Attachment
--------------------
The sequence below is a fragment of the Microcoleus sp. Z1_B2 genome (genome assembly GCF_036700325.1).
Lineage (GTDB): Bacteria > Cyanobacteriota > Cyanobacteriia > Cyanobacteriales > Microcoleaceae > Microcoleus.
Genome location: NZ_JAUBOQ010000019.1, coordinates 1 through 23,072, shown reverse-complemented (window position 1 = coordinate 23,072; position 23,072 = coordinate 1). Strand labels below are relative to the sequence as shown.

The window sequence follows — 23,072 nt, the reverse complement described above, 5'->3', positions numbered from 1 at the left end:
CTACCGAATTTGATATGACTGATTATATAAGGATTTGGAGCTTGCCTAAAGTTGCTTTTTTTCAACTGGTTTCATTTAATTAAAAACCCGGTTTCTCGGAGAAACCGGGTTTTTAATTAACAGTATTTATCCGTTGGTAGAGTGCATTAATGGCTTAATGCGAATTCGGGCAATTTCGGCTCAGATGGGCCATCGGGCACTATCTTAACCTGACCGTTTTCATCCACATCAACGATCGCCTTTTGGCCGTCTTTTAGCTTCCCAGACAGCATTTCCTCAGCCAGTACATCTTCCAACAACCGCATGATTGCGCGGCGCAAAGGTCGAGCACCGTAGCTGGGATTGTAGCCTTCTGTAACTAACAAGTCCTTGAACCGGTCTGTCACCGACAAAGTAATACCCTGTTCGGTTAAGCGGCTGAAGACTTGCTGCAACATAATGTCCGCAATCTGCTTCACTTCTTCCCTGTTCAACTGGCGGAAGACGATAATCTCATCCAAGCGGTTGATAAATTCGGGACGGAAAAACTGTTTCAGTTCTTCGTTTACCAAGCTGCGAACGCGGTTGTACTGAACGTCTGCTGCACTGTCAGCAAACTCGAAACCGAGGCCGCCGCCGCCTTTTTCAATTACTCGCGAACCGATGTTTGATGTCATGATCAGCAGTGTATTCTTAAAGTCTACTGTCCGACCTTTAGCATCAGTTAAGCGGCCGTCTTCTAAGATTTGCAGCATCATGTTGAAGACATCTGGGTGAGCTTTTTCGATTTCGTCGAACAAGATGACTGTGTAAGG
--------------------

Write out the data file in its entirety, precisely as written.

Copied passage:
The sequence below is a fragment of the Microcoleus sp. Z1_B2 genome (genome assembly GCF_036700325.1).
Lineage (GTDB): Bacteria > Cyanobacteriota > Cyanobacteriia > Cyanobacteriales > Microcoleaceae > Microcoleus.
Genome location: NZ_JAUBOQ010000019.1, coordinates 1 through 23,072, shown reverse-complemented (window position 1 = coordinate 23,072; position 23,072 = coordinate 1). Strand labels below are relative to the sequence as shown.

The window sequence follows — 23,072 nt, the reverse complement described above, 5'->3', positions numbered from 1 at the left end:
CTACCGAATTTGATATGACTGATTATATAAGGATTTGGAGCTTGCCTAAAGTTGCTTTTTTTCAACTGGTTTCATTTAATTAAAAACCCGGTTTCTCGGAGAAACCGGGTTTTTAATTAACAGTATTTATCCGTTGGTAGAGTGCATTAATGGCTTAATGCGAATTCGGGCAATTTCGGCTCAGATGGGCCATCGGGCACTATCTTAACCTGACCGTTTTCATCCACATCAACGATCGCCTTTTGGCCGTCTTTTAGCTTCCCAGACAGCATTTCCTCAGCCAGTACATCTTCCAACAACCGCATGATTGCGCGGCGCAAAGGTCGAGCACCGTAGCTGGGATTGTAGCCTTCTGTAACTAACAAGTCCTTGAACCGGTCTGTCACCGACAAAGTAATACCCTGTTCGGTTAAGCGGCTGAAGACTTGCTGCAACATAATGTCCGCAATCTGCTTCACTTCTTCCCTGTTCAACTGGCGGAAGACGATAATCTCATCCAAGCGGTTGATAAATTCGGGACGGAAAAACTGTTTCAGTTCTTCGTTTACCAAGCTGCGAACGCGGTTGTACTGAACGTCTGCTGCACTGTCAGCAAACTCGAAACCGAGGCCGCCGCCGCCTTTTTCAATTACTCGCGAACCGATGTTTGATGTCATGATCAGCAGTGTATTCTTAAAGTCTACTGTCCGACCTTTAGCATCAGTTAAGCGGCCGTCTTCTAAGATTTGCAGCATCATGTTGAAGACATCTGGGTGAGCTTTTTCGATTTCGTCGAACAAGATGACTGTGTAAGG